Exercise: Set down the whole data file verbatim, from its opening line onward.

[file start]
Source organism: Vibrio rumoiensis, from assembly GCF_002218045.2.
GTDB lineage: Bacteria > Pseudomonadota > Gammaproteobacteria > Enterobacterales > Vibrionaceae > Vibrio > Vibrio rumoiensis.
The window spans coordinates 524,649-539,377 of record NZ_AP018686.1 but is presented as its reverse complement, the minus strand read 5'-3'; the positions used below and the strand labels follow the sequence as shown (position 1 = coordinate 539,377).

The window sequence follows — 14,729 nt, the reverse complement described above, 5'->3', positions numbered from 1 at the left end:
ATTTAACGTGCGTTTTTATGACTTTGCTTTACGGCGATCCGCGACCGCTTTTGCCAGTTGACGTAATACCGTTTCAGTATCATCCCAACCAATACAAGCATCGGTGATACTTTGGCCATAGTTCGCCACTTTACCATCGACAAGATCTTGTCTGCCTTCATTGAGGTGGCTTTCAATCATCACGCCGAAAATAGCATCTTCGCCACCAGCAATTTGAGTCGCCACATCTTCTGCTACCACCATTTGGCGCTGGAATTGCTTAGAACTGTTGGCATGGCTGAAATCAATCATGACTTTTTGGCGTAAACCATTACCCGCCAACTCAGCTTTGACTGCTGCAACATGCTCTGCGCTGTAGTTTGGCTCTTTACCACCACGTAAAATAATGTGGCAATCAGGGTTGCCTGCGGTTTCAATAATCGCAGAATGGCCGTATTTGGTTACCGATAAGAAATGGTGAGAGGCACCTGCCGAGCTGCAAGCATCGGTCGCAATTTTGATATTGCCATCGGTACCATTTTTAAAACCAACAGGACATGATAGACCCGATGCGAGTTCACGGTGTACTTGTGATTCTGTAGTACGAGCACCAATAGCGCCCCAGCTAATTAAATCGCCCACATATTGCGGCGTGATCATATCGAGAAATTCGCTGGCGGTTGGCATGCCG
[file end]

Source organism: Vibrio rumoiensis, from assembly GCF_002218045.2.
GTDB lineage: Bacteria > Pseudomonadota > Gammaproteobacteria > Enterobacterales > Vibrionaceae > Vibrio > Vibrio rumoiensis.
The window spans coordinates 524,649-539,377 of record NZ_AP018686.1 but is presented as its reverse complement, the minus strand read 5'-3'; the positions used below and the strand labels follow the sequence as shown (position 1 = coordinate 539,377).

The window sequence follows — 14,729 nt, the reverse complement described above, 5'->3', positions numbered from 1 at the left end:
ATTTAACGTGCGTTTTTATGACTTTGCTTTACGGCGATCCGCGACCGCTTTTGCCAGTTGACGTAATACCGTTTCAGTATCATCCCAACCAATACAAGCATCGGTGATACTTTGGCCATAGTTCGCCACTTTACCATCGACAAGATCTTGTCTGCCTTCATTGAGGTGGCTTTCAATCATCACGCCGAAAATAGCATCTTCGCCACCAGCAATTTGAGTCGCCACATCTTCTGCTACCACCATTTGGCGCTGGAATTGCTTAGAACTGTTGGCATGGCTGAAATCAATCATGACTTTTTGGCGTAAACCATTACCCGCCAACTCAGCTTTGACTGCTGCAACATGCTCTGCGCTGTAGTTTGGCTCTTTACCACCACGTAAAATAATGTGGCAATCAGGGTTGCCTGCGGTTTCAATAATCGCAGAATGGCCGTATTTGGTTACCGATAAGAAATGGTGAGAGGCACCTGCCGAGCTGCAAGCATCGGTCGCAATTTTGATATTGCCATCGGTACCATTTTTAAAACCAACAGGACATGATAGACCCGATGCGAGTTCACGGTGTACTTGTGATTCTGTAGTACGAGCACCAATAGCGCCCCAGCTAATTAAATCGCCCACATATTGCGGCGTGATCATATCGAGAAATTCGCTGGCGGTTGGCATGCCG